Preckwinkle tweaks proposed tax on merchandise purchased outside Cook County
Monday, October 29, 2012
by BAILEY DICK
Cook County Board President Toni Preckwinkle announced Monday she’s tweaking her proposed new tax on merchandise purchased outside of Cook County.
Earlier this month she pitched a new 1.25 percent “use tax” on items — from lumber to televisions — worth $2,500 or more that residents and businesses purchase outside the county; the tax wouldn’t apply to titled property.
But Monday, she bumped the threshholed to $3,500. The aim of the proposed new tax is to get county businesses and residents to buy items they’ll use locally.
During a press conference at the county building Monday, she said that while the tax doesn’t affect every Cook County resident, it offers incentives to “those who are spending money on major purchases such as office equipment and software, major home remodeling or luxury items.”
“This change will provide businesses and residents with more leeway to purchase goods throughout the year,” Preckwinkle said. “Today we’re sending a message that county government is making it easier for local businesses to thrive in our own communities.”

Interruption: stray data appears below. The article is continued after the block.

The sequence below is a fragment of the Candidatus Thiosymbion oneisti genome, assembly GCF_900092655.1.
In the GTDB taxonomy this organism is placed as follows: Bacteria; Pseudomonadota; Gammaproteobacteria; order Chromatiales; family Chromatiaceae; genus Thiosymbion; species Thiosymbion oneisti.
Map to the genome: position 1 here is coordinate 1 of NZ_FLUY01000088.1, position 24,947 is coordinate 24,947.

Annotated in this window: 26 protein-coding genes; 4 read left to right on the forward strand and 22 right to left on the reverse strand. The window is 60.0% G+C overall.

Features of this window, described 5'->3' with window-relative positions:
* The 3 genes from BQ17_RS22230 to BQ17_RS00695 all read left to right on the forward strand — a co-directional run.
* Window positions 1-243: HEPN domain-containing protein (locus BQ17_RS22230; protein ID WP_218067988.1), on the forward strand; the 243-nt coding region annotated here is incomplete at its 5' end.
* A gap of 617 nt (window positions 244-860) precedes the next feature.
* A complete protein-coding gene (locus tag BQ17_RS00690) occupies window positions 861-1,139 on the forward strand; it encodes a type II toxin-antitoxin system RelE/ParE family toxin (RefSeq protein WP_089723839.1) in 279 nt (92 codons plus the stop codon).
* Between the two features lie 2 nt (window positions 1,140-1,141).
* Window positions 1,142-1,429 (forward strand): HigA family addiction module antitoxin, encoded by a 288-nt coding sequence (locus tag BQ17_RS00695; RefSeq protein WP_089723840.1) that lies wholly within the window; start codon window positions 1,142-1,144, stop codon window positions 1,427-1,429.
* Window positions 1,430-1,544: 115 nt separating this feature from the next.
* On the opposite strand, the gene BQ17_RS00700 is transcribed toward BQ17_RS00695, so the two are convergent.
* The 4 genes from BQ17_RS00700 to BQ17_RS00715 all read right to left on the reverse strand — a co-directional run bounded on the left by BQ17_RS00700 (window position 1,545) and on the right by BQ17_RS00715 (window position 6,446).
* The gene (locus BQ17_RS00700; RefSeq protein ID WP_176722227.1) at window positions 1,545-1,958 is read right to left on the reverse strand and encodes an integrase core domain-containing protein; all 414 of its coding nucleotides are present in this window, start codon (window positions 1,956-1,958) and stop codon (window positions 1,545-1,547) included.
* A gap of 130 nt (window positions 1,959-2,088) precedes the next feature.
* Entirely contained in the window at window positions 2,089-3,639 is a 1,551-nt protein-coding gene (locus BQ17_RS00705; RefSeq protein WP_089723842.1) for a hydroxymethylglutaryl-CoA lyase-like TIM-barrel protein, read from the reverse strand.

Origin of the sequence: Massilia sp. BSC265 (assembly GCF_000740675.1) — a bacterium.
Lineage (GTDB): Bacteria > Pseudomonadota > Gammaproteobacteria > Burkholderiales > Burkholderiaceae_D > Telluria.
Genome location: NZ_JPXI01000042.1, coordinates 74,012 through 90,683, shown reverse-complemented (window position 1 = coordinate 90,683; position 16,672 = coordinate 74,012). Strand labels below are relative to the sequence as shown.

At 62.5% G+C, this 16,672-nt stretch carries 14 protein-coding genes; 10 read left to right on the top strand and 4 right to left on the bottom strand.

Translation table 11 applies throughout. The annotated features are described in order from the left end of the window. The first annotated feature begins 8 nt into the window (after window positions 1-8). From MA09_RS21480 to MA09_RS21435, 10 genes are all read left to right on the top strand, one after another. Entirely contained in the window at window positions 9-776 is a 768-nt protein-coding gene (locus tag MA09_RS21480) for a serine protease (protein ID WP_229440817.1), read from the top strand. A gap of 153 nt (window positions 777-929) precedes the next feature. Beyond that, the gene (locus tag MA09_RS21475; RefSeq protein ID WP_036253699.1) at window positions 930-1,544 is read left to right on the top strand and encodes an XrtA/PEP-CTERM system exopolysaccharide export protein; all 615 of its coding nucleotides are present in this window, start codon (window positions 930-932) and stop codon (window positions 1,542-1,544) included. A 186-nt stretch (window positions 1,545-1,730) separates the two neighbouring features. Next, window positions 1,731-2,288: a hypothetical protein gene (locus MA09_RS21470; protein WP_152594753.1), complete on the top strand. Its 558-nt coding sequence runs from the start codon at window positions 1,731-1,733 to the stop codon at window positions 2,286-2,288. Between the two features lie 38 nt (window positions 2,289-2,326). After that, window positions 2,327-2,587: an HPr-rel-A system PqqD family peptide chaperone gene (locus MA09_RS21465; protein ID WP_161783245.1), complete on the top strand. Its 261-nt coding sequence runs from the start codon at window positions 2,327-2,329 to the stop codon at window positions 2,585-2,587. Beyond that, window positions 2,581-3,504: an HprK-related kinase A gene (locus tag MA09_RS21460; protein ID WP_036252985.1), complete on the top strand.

The proposal, which will require the approval of county commissioners, is part of a nearly $3 billion budget proposal she unveiled earlier this month.
Preckwinkle also announced an increase to the county’s Local Business Preference, which gives an increased preference to local companies when bids are made for county projects. The preference for companies with the majority of their workforce in Cook County will increase from the current 2 percent to 5 percent for the goods and services the county purchases.
“We want to enhance the ability of local businesses to compete against out-of-state or out-of-country businesses,” Preckwinkle said of the program.
Preckwinkle was joined at the press conference by leaders of local business organizations, including John Rogers, the chairman and CEO of Ariel Investments and a co-chair of Preckwinkle’s Council of economic advisors, as well as Cook County commissioners John Daley, Jerry Butler, Jesus Garcia and Deborah Sims.